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A Way Forward on Cold Beer

Chair of alcohol study committee suggests more excise police resources a prerequisite for reconsidering looser beer rules

(INDIANAPOLIS) - A study committee recommended against expanding cold beer sales in Indiana. But a less-talked-about recommendation could eventually change that "no" to "yes."

The panel has recommended higher permit fees to sell alcohol, higher fines for violations, and higher fines for alcohol-related crimes like DUI. The committee estimates that would raise more than two-million dollars a year, which it suggests should be split evenly between helping counties to establish "problem-solving" courts for people with drug and alcohol issues, and beefing up the Alcohol and Tobacco Commission's enforcement ability.

Committee chair and former Greenfield Senator Bev Gard says Indiana has just 71 excise officers to police the whole state. She says it's conceivable the state could revisit the question of allowing more stores to sell beer cold if it has the resources to conduct compliance checks and improve its ability to compile and review data. 

House Speaker Brian Bosma called Indiana's lengthy alcohol code "antiquated" when the legislature established the study panel. But Gard and Lafayette Republican Ron Alting, who's likely to be in charge of any Senate hearings on alcohol bills, say that description and other criticisms are unfair. They say the law can be improved, but emphasize alcohol is a product with well-known consequences to society -- Alting notes it's the most-abused drug in both Indiana and the nation. He and Gard say Indiana's system does an effective job of controlling who can buy alcohol without creating undue burdens.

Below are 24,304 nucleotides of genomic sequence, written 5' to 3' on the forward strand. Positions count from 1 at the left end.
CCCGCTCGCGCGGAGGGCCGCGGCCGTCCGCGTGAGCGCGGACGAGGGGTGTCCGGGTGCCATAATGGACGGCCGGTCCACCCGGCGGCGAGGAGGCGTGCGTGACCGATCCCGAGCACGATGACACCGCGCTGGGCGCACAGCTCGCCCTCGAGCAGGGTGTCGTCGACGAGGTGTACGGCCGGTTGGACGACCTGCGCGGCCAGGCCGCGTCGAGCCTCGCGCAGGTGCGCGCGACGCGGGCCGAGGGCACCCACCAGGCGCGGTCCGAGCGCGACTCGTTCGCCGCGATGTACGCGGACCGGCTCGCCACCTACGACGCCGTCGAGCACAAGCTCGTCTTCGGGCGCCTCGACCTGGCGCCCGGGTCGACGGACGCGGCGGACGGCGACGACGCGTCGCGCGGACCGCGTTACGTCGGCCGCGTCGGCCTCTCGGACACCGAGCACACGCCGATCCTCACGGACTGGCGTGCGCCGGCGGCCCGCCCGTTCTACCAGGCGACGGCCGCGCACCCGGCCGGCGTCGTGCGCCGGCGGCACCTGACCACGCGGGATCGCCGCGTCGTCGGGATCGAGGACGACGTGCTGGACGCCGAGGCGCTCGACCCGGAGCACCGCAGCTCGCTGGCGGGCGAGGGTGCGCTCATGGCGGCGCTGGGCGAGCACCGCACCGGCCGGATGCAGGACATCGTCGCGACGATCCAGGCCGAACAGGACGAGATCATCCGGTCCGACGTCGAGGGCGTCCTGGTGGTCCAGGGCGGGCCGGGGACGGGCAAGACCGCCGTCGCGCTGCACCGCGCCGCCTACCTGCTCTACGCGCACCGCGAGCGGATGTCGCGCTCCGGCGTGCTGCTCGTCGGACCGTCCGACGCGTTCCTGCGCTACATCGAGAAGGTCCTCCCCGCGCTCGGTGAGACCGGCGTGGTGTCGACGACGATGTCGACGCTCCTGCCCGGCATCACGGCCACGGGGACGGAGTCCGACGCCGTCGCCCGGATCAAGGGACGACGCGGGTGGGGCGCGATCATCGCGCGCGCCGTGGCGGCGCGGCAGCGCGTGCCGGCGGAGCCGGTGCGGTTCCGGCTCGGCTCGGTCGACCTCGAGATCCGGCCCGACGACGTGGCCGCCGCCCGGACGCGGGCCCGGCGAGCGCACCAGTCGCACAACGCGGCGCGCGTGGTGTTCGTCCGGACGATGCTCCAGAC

And Alting says while Indiana is the only state to make a distinction between selling beer warm or chilled, its laws are less restrictive than other states in other respects. For instance, it's one of the few states which lets groceries and pharmacies sell hard liquor.

Alting rejects charges that political contributions by the liquor and grocery industries affect the legislature's path on the issue, and says polls commissioned by supporters of cold beer, showing a majority of Hoosiers in favor of broadened access, won't be a factor either. He notes polls show even more support for legalizing marijuana. 

The study committee did recommend legalizing alcohol sales on Sundays.

The General Assembly convenes for the 10-week session January 3.

(Photo: vladans/Thinkstock)


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